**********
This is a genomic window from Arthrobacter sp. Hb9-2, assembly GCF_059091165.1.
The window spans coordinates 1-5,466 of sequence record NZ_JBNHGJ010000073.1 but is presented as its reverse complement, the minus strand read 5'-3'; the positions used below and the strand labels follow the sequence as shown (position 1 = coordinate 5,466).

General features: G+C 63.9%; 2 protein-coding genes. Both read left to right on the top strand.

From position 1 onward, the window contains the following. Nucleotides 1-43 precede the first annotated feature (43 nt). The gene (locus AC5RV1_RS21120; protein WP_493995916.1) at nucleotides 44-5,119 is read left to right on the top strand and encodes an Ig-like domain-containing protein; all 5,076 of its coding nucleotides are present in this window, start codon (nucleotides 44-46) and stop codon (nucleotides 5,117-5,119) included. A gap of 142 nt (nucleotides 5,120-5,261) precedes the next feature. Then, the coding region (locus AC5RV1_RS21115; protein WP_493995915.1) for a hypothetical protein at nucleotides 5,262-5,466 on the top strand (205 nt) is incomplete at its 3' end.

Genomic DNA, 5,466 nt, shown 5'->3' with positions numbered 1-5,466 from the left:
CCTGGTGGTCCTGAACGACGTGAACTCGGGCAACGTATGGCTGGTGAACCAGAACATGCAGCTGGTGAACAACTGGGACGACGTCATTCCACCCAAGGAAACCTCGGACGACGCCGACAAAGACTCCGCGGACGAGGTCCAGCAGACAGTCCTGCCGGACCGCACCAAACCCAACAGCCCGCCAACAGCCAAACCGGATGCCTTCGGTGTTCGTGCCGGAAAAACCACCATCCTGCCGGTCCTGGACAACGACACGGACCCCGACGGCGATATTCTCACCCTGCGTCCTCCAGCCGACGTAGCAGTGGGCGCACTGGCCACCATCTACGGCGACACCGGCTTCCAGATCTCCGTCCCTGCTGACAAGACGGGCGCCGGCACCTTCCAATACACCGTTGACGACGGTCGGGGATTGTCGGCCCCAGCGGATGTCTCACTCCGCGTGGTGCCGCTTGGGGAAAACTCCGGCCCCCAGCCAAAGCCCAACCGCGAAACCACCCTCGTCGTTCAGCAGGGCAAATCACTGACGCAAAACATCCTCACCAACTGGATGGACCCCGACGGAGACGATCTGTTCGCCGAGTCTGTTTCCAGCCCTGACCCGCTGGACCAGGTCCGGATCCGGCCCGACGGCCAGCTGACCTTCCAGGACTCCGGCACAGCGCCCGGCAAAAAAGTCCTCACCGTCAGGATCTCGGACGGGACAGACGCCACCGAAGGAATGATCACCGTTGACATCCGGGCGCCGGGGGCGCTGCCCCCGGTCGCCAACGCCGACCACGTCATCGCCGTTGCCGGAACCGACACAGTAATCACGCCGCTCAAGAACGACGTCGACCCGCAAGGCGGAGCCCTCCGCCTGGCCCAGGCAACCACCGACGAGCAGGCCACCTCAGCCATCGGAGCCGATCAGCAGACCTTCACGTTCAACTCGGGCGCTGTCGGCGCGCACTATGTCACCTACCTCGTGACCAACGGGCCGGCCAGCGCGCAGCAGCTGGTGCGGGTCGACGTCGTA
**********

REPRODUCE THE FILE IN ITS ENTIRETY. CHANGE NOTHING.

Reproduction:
This is a genomic window from Arthrobacter sp. Hb9-2, assembly GCF_059091165.1.
The window spans coordinates 1-5,466 of sequence record NZ_JBNHGJ010000073.1 but is presented as its reverse complement, the minus strand read 5'-3'; the positions used below and the strand labels follow the sequence as shown (position 1 = coordinate 5,466).

General features: G+C 63.9%; 2 protein-coding genes. Both read left to right on the top strand.

From position 1 onward, the window contains the following. Nucleotides 1-43 precede the first annotated feature (43 nt). The gene (locus AC5RV1_RS21120; protein WP_493995916.1) at nucleotides 44-5,119 is read left to right on the top strand and encodes an Ig-like domain-containing protein; all 5,076 of its coding nucleotides are present in this window, start codon (nucleotides 44-46) and stop codon (nucleotides 5,117-5,119) included. A gap of 142 nt (nucleotides 5,120-5,261) precedes the next feature. Then, the coding region (locus AC5RV1_RS21115; protein WP_493995915.1) for a hypothetical protein at nucleotides 5,262-5,466 on the top strand (205 nt) is incomplete at its 3' end.

Genomic DNA, 5,466 nt, shown 5'->3' with positions numbered 1-5,466 from the left:
CCTGGTGGTCCTGAACGACGTGAACTCGGGCAACGTATGGCTGGTGAACCAGAACATGCAGCTGGTGAACAACTGGGACGACGTCATTCCACCCAAGGAAACCTCGGACGACGCCGACAAAGACTCCGCGGACGAGGTCCAGCAGACAGTCCTGCCGGACCGCACCAAACCCAACAGCCCGCCAACAGCCAAACCGGATGCCTTCGGTGTTCGTGCCGGAAAAACCACCATCCTGCCGGTCCTGGACAACGACACGGACCCCGACGGCGATATTCTCACCCTGCGTCCTCCAGCCGACGTAGCAGTGGGCGCACTGGCCACCATCTACGGCGACACCGGCTTCCAGATCTCCGTCCCTGCTGACAAGACGGGCGCCGGCACCTTCCAATACACCGTTGACGACGGTCGGGGATTGTCGGCCCCAGCGGATGTCTCACTCCGCGTGGTGCCGCTTGGGGAAAACTCCGGCCCCCAGCCAAAGCCCAACCGCGAAACCACCCTCGTCGTTCAGCAGGGCAAATCACTGACGCAAAACATCCTCACCAACTGGATGGACCCCGACGGAGACGATCTGTTCGCCGAGTCTGTTTCCAGCCCTGACCCGCTGGACCAGGTCCGGATCCGGCCCGACGGCCAGCTGACCTTCCAGGACTCCGGCACAGCGCCCGGCAAAAAAGTCCTCACCGTCAGGATCTCGGACGGGACAGACGCCACCGAAGGAATGATCACCGTTGACATCCGGGCGCCGGGGGCGCTGCCCCCGGTCGCCAACGCCGACCACGTCATCGCCGTTGCCGGAACCGACACAGTAATCACGCCGCTCAAGAACGACGTCGACCCGCAAGGCGGAGCCCTCCGCCTGGCCCAGGCAACCACCGACGAGCAGGCCACCTCAGCCATCGGAGCCGATCAGCAGACCTTCACGTTCAACTCGGGCGCTGTCGGCGCGCACTATGTCACCTACCTCGTGACCAACGGGCCGGCCAGCGCGCAGCAGCTGGTGCGGGTCGACGTCGTA